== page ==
The other night I was reading an essay by a brilliant writer, my old friend Patrick Miller, in which he cited this quote from A Course in Miracles:
Forgiveness is the great need of this world, but that’s because it is a world of illusions. Those who forgive are thus releasing themselves from illusions, while those who withhold forgiveness are binding themselves to them. As you condemn only yourself, so you forgive only yourself.”A Course in Miracles
I watched a clip of Saturday Night Live’s “Weekend Update” on Youtube recently. The newscaster/comedian reported that Vladimir Putin was going in for cancer surgery (apparently true in real life). And he added, deadpan, “I never thought I’d say this but … go, cancer.”
I laughed out loud! It felt good to laugh like that, without even thinking. (I guess that’s a big reason why people seek out comedy.)
Since then, of course, I have thought about it. Part of what made it funny was that the guy totally nailed my sentiment, and probably the sentiment of millions of viewers, though some of us would have likely hesitated to say such a thing, even about Putin, because we believe it’s wrong to hate. (I know that some will say the sentiment has little to do with hatred of Putin, and more to do with the relief his death might bring to Ukrainians.)
Have you ever (as I have) really flat-out hated anyone?
I have hated people whom I have felt mistreated by. Yet I have also been able to see how these individuals were acting from ignorance and their own ancient wounds. And I can remember at least one or two things to be grateful for from each of them.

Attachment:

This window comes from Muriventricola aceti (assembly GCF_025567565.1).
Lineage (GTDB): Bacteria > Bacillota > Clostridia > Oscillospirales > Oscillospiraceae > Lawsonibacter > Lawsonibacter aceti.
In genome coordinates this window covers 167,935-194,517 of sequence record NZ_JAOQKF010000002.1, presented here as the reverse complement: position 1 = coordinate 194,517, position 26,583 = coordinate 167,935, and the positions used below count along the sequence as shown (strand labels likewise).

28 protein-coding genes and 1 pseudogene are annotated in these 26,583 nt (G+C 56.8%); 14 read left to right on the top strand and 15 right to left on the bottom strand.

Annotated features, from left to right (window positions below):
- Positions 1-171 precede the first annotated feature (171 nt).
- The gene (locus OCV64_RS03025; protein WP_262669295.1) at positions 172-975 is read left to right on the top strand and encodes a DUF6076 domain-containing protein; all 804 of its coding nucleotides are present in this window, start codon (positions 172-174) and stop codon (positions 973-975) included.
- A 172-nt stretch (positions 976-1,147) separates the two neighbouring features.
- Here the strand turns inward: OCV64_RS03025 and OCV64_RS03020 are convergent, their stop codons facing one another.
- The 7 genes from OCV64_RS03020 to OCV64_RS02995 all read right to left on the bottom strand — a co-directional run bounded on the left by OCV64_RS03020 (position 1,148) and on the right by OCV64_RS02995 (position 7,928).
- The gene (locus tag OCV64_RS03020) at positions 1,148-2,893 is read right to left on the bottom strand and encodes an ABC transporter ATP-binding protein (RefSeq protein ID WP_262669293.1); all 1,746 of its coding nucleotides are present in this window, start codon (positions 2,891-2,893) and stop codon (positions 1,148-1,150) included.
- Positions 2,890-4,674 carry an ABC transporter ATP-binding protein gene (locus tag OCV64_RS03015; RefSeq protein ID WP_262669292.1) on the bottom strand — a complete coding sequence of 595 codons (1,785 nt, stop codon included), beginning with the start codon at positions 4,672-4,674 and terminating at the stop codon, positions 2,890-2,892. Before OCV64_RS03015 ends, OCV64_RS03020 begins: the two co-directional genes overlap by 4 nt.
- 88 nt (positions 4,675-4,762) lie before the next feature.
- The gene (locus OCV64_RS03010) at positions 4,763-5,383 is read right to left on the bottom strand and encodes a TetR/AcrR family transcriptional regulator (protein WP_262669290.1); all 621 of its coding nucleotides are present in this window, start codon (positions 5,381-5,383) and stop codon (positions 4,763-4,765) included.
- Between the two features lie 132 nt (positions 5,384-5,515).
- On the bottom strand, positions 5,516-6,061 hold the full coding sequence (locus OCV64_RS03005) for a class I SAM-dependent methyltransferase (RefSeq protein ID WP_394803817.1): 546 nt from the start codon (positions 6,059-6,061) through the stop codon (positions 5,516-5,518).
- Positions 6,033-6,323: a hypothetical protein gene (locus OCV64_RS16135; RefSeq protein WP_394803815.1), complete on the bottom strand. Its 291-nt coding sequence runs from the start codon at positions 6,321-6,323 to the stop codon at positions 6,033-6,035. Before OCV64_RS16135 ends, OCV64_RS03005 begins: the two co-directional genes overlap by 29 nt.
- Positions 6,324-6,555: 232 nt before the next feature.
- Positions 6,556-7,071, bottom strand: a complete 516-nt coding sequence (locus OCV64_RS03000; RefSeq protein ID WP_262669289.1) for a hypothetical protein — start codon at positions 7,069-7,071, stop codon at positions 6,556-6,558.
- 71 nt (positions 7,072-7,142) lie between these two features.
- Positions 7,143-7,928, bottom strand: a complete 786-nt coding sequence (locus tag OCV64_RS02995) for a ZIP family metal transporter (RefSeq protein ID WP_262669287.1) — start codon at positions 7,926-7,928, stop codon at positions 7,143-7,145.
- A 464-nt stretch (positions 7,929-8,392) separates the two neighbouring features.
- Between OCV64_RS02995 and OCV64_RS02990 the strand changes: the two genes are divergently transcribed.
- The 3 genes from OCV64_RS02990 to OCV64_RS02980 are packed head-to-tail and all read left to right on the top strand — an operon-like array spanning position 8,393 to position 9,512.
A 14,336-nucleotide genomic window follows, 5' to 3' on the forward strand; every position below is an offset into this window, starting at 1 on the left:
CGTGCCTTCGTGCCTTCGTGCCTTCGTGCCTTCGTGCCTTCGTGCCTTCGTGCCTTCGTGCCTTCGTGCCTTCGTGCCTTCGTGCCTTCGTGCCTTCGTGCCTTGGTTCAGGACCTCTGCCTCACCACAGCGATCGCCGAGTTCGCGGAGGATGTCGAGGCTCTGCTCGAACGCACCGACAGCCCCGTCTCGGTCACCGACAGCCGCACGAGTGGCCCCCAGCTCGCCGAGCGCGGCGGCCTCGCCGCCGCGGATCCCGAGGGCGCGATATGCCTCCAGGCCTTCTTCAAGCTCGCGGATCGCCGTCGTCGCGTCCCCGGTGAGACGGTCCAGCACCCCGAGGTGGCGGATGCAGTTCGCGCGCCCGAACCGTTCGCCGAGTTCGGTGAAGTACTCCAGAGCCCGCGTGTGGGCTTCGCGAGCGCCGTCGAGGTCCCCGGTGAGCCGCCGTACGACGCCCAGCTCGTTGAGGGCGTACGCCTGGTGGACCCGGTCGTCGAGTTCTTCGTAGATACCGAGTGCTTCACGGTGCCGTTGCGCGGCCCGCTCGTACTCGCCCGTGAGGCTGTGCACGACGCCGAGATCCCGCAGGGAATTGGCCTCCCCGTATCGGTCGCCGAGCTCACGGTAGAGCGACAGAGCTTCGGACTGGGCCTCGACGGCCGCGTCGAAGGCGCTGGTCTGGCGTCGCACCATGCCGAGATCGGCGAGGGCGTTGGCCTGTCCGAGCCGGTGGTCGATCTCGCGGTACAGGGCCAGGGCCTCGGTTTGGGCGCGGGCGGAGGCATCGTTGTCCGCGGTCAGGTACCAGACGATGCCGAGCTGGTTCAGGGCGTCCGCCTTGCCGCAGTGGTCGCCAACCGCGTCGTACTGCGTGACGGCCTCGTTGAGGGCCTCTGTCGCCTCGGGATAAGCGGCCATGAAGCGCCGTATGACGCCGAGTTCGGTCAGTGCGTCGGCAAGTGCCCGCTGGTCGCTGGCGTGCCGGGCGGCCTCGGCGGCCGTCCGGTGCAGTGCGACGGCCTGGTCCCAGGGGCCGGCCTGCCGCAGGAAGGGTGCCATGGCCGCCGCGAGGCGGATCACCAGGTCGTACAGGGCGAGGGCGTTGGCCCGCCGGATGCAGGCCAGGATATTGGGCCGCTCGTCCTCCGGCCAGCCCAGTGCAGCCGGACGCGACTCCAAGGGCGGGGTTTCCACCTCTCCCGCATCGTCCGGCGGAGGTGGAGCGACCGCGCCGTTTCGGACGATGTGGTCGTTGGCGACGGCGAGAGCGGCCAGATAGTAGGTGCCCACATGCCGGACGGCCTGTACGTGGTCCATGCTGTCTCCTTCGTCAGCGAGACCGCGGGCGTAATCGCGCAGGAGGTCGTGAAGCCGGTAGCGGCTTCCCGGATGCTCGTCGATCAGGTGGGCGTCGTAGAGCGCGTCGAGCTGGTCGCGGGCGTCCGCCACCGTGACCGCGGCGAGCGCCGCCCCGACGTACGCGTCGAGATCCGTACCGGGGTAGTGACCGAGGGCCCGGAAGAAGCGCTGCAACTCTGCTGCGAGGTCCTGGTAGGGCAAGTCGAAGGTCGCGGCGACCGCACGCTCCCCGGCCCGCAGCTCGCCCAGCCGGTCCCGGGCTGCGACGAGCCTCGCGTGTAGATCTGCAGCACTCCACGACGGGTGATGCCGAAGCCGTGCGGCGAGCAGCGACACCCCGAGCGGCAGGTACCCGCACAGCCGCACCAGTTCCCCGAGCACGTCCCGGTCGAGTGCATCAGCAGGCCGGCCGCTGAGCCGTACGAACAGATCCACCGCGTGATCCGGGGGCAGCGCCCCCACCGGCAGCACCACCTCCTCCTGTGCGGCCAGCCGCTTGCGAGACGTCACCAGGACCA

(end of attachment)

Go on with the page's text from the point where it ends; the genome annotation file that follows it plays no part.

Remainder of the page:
I also hate a lot of people I’ve never met – famous people, like Putin and Trump. It’s easy to hate public figures because they’re not close to us, and we can focus entirely on what we witness them doing in the public sphere. I made a list recently – just to get it out of my system – of modern-day American politicians whom I loathe and despise, and whom I wouldn’t mind seeing get cancer or worse.
One of the reasons I hate them is that they sow hatred. (Yes, I see the irony.)
As Pete Buttigieg recently pointed out, “When all you have is a hammer, everything starts to look like a culture war.” He went on to observe that the primary strategy of today’s GOP is to “find somebody vulnerable and pick on them. Which at the moment is largely the trans community.”
But that’s so yesterday, Mr. Secretary. Lately, at least a couple of GOP luminaries have identified a new target – childless cat ladies.
I could not make this up.
JD Vance, Ohio Republican Senate candidate and Trump endorsee: “We’re effectively run in this country, via the Democrats, via our corporate oligarchs, by a bunch of childless cat ladies who are miserable at their own lives and the choices that they’ve made, and so they want to make the rest of the country miserable too.”
GOP Rep Matt Gaetz of Florida: “How many of the women rallying against overturning Roe are over-educated, under-loved millennials who sadly return from protests to a lonely microwave dinner with their cats, and no bumble matches?”
I mean, seriously, is it possible that some GOP think tank whiz kid decided it might be an effective political strategy to scapegoat cat ladies, specifically? Are Vance and Gaetz just testing the waters here or signaling the latest messaging trend?